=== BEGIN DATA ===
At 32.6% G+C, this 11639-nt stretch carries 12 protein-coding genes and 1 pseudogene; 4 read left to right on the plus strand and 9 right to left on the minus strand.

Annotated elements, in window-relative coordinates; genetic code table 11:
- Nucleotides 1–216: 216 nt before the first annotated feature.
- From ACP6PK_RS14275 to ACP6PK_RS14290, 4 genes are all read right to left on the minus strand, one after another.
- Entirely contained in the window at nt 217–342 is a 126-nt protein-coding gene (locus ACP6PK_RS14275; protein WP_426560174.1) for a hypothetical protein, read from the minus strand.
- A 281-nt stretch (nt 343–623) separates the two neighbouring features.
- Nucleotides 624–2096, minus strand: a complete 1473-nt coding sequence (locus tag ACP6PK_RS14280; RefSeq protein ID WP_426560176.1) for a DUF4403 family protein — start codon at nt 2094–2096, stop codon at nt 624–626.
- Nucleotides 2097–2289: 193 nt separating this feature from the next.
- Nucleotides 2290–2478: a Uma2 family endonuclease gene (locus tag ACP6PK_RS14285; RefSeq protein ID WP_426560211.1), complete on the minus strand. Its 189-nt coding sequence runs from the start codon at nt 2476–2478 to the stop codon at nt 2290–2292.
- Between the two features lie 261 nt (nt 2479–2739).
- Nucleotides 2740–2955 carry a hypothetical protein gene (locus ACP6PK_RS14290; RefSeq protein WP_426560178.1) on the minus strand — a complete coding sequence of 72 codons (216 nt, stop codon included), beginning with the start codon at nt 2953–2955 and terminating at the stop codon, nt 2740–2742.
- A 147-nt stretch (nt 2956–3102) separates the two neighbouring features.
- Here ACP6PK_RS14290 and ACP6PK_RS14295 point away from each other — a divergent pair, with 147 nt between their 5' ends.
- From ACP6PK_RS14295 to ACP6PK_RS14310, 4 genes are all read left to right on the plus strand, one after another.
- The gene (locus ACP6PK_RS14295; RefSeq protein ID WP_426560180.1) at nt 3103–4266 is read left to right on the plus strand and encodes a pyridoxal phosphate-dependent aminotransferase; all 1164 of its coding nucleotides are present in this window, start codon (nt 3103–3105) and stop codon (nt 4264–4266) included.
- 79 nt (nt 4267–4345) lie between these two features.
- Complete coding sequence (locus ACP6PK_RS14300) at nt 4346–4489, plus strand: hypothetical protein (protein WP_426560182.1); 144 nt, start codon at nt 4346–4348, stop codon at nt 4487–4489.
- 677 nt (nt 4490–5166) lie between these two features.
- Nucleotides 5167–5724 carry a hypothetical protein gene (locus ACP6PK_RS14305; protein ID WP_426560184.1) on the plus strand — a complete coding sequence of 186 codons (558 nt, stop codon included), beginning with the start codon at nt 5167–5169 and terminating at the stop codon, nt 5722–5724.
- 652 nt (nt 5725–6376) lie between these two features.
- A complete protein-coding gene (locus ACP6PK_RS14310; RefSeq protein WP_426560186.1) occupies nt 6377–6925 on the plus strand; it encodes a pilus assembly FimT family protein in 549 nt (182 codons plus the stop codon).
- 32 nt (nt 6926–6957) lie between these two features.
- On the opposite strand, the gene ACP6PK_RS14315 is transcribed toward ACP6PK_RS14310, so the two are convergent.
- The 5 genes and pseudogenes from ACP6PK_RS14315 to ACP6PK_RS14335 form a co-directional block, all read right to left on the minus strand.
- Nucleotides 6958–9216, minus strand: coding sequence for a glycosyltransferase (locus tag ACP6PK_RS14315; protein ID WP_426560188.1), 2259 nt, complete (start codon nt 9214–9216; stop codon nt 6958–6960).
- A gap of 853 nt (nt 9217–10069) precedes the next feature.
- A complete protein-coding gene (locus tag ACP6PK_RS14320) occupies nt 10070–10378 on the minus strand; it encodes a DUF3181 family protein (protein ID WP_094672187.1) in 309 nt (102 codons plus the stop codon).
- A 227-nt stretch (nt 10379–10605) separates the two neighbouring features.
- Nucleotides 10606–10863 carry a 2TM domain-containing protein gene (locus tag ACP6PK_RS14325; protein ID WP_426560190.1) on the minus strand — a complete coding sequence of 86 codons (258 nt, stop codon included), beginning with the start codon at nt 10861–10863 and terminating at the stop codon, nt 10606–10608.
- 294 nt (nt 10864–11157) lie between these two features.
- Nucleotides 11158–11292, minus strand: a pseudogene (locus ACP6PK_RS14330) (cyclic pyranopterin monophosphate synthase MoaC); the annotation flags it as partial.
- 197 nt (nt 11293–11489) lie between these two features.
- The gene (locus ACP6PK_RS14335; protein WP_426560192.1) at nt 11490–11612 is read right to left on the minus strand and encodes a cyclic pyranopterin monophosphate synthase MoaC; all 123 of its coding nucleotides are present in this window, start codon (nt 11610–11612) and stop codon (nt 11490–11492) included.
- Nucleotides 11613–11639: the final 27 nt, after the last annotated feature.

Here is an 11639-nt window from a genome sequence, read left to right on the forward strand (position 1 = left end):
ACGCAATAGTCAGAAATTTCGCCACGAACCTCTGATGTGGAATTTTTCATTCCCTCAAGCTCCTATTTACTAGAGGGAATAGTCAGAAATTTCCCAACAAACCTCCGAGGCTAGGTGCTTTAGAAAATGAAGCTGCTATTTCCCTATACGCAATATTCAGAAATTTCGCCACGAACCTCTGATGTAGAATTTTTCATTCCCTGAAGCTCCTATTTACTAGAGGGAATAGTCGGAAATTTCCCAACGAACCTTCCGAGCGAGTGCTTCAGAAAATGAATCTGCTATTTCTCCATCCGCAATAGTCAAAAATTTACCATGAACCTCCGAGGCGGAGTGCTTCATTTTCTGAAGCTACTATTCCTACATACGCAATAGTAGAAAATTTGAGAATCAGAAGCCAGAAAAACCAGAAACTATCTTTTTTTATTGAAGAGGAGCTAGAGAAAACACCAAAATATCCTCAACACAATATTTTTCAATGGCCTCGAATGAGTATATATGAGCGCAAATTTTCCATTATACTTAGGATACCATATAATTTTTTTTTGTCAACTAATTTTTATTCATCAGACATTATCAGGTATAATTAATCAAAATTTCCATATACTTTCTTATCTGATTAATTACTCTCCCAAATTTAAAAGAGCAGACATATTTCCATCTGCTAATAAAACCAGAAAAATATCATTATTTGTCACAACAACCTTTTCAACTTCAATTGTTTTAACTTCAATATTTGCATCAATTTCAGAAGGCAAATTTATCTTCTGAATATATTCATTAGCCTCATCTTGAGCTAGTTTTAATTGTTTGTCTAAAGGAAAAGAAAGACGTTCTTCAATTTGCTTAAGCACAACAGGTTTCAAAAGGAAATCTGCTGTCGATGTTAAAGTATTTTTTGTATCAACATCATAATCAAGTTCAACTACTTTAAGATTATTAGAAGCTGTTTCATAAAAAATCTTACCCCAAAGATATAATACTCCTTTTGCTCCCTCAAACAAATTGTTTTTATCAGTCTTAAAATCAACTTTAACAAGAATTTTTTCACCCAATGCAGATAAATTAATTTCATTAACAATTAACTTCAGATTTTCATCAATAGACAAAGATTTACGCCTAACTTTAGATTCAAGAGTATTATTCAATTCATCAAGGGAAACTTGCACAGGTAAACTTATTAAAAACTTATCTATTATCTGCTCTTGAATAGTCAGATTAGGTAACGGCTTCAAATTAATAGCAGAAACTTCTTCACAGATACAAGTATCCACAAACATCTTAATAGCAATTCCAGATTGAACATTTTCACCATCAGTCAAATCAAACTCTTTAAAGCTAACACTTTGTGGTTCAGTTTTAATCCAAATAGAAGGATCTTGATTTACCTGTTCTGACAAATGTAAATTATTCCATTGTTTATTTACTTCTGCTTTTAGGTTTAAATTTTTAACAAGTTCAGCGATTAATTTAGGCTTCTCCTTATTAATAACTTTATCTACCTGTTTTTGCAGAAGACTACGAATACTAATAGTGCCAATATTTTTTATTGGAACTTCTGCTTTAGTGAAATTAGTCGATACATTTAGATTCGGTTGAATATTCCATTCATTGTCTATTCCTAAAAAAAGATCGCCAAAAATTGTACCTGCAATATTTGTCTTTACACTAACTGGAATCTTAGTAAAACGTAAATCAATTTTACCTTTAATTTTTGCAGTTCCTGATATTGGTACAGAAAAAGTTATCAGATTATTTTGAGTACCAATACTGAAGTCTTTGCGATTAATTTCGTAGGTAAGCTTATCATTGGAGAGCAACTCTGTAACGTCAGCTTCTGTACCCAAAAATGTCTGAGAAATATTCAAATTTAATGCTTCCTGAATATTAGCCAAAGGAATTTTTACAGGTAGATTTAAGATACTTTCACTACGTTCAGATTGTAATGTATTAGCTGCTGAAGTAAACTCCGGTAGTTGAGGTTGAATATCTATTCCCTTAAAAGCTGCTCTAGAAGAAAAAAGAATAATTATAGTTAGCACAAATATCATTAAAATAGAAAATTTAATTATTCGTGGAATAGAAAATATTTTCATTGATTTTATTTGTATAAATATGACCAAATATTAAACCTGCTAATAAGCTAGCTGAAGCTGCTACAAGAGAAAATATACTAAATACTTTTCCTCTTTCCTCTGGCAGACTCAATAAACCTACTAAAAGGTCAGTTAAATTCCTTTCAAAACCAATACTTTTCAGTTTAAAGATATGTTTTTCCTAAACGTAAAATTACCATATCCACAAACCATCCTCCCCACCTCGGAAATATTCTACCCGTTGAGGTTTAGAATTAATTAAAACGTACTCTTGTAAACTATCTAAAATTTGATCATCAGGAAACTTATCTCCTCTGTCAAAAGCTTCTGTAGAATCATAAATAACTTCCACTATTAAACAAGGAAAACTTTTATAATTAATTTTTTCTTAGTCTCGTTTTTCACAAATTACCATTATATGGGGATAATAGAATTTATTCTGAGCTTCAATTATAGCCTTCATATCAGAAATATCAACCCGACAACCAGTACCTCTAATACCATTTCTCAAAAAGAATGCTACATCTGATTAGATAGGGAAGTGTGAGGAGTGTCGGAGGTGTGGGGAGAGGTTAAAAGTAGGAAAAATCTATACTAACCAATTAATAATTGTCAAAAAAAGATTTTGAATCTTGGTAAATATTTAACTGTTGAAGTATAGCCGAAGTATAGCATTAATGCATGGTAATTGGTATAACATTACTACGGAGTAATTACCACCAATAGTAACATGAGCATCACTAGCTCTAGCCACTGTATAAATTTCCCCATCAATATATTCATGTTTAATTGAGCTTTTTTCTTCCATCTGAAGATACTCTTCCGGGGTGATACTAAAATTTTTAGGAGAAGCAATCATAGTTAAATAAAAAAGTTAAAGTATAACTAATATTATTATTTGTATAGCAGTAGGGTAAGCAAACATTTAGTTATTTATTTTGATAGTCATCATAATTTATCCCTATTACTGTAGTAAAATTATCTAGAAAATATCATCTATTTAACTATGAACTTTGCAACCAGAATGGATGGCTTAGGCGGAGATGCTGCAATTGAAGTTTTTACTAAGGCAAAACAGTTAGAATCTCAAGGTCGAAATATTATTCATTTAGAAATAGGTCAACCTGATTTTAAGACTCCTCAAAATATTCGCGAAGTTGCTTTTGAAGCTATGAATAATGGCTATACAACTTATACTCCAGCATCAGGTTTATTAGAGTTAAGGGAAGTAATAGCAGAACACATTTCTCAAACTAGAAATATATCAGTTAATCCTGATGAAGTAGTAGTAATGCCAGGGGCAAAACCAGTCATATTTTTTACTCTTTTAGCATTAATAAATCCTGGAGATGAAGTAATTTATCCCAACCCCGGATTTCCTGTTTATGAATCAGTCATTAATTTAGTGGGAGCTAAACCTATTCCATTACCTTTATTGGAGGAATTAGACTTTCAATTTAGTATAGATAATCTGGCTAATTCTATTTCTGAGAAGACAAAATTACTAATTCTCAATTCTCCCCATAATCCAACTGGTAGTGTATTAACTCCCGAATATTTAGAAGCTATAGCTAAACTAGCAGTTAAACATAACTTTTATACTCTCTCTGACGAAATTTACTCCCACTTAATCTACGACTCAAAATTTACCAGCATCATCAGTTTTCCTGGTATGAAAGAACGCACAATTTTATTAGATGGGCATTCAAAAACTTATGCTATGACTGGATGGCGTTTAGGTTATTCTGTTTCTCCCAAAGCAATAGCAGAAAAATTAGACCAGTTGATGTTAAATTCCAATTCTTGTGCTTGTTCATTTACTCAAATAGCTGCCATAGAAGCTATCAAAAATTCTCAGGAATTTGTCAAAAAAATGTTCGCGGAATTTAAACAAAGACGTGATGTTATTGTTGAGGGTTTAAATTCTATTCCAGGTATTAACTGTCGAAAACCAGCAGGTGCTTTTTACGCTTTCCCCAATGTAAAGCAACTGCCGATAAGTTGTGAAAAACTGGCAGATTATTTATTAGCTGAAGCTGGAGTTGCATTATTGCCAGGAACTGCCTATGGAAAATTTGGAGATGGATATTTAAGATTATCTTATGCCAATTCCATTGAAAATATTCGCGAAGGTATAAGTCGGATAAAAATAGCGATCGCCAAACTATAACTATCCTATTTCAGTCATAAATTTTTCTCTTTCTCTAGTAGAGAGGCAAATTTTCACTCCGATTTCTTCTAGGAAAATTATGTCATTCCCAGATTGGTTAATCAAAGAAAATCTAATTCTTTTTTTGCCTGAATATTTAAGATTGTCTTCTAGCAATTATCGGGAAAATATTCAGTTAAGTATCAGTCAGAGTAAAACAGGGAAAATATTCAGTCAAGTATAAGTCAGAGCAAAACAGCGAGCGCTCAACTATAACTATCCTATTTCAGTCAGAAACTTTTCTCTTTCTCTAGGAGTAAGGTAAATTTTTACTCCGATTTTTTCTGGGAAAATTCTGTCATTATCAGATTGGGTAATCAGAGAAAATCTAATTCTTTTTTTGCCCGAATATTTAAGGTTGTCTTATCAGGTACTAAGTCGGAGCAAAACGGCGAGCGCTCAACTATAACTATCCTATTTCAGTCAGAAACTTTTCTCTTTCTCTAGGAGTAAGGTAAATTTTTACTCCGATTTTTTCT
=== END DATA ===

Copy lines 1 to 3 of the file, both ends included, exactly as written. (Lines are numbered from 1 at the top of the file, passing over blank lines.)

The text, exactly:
At 32.6% G+C, this 11639-nt stretch carries 12 protein-coding genes and 1 pseudogene; 4 read left to right on the plus strand and 9 right to left on the minus strand.

Annotated elements, in window-relative coordinates; genetic code table 11:
- Nucleotides 1–216: 216 nt before the first annotated feature.